By Anita Charlesworth
Even before Boris Johnson's intervention on Tuesday, the political spotlight has been firmly on the NHS this month. Any doctor or nurse will tell you that the current pressures on A&E departments are the canary in the mine; the struggle to manage a difficult winter symptomatic of much deeper problems. Fundamentally, the chickens of seven years of austerity are firmly home to roost.
The size of the NHS – almost £1 in every £5 of public spending, employing over a million people – makes problems in the health service hard to manage even for governments with a healthy majority. But what makes the health service so politically difficult is its salience with the public. The New York Times recently asked on Twitter:
"Have you, or any of your family members, been a patient with the N.H.S.? We'd like to hear about your experience."
The flood of replies pointed out that the challenge in the UK is not to find someone who has had experience of the NHS but rather to find someone who hasn't. A lovely culture clash moment.
The Brexit campaign majored on the NHS because it matters so much to so many people regardless of traditional political divides. Opinion polling finds that the NHS is consistently in the top three issues of concern for the public. Support remains rock solid with almost nine in 10 in favour of a tax funded, comprehensive service free at the point of use. That support crosses all age groups, regions, income brackets and political affiliations. And the government is losing the perceptions battle on its stewardship of the service. Labour has a growing 19 point lead on public trust to look after the health service.
The politics clearly points to the need to do something big and bold. At Tuesday's cabinet meeting Boris Johnson resurrected his Brexit call for more NHS funding and a need for a better political grip on the issue. Philip Hammond and Theresa May are no doubt frustrated at this intervention coming just two months after the Autumn Budget injected an extra £2bn a year to the NHS, as well as almost £350m of short-term cash. While the NHS is clearly a priority for any extra cash, Hammond is boxed in by the overall economic outlook - the IMF's latest forecast shows the UK's economy growing by just 1.5% over the next two years, well below the global economy's growth of almost 4%.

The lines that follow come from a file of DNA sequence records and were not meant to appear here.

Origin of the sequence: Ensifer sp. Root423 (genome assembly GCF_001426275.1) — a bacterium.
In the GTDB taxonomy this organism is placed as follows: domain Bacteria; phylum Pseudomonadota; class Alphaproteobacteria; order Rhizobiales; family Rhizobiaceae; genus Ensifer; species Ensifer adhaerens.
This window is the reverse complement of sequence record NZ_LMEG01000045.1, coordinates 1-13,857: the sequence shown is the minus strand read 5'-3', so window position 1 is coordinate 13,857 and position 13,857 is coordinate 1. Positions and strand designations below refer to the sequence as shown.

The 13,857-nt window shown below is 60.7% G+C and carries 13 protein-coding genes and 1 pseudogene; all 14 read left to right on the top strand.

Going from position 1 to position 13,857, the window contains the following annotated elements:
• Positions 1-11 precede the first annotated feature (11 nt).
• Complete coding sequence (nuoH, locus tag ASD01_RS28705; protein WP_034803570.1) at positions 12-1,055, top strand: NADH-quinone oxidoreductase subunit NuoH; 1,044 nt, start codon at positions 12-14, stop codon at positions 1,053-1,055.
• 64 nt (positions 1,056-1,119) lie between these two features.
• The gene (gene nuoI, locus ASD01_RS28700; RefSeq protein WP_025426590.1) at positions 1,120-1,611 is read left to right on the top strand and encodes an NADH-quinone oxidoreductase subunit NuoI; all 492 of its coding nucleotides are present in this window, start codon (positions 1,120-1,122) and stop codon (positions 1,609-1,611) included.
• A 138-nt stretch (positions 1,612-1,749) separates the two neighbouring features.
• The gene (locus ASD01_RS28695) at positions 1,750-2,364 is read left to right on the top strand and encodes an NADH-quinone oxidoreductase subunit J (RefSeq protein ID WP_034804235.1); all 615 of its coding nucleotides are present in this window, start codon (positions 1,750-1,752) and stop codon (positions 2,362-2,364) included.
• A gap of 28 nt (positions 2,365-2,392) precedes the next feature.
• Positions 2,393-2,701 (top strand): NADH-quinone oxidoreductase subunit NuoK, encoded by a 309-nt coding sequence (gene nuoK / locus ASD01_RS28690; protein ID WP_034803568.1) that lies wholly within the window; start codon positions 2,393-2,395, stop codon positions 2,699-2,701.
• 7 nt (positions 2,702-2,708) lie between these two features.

The problem is, these one-off cash injections don't tackle the root causes of the problem. The extra money in November's Budget was about half what was needed for next year. The money that Johnson has called for would amount to an additional £5.2bn a year – enough to meet demands for the next year or so, but with a funding gap of about £20bn a year by 2022/23 this is still just kicking the can a little further down the road.
Ninety MPs, including 33 Conservatives, have written to the prime minister and argued powerfully for a change of tack. There is a growing consensus from politicians, Royal Colleges, NHS leaders and health think tanks that short-termism, coupled with boom and bust funding has plagued our approach to the NHS for decades. It is bad for staff and patients, and is of questionable benefit to the taxpayer as it almost certainly erodes efficiency.
Boris Johnson's call for more funding generated many headlines, as have separate calls for a Royal Commission on the NHS. But something less headline-grabbing needs to be at the heart of the political response to the current problems. The House of Lords' recent report on the sustainability of the NHS argued for a new body modelled in large part on the success of the Office for Budgetary Responsibility (OBR). The OBR doesn't set economic policy but has improved transparency and accountability for tax and spending decisions on an ongoing basis. However the current crisis evolves, an OBR for health would be a real, tangible improvement to health service policy making and in this 70th anniversary year of the NHS, a sign of our commitment to its long-term future.
Anita Charlesworth is the director of research and economics at the Health Foundation
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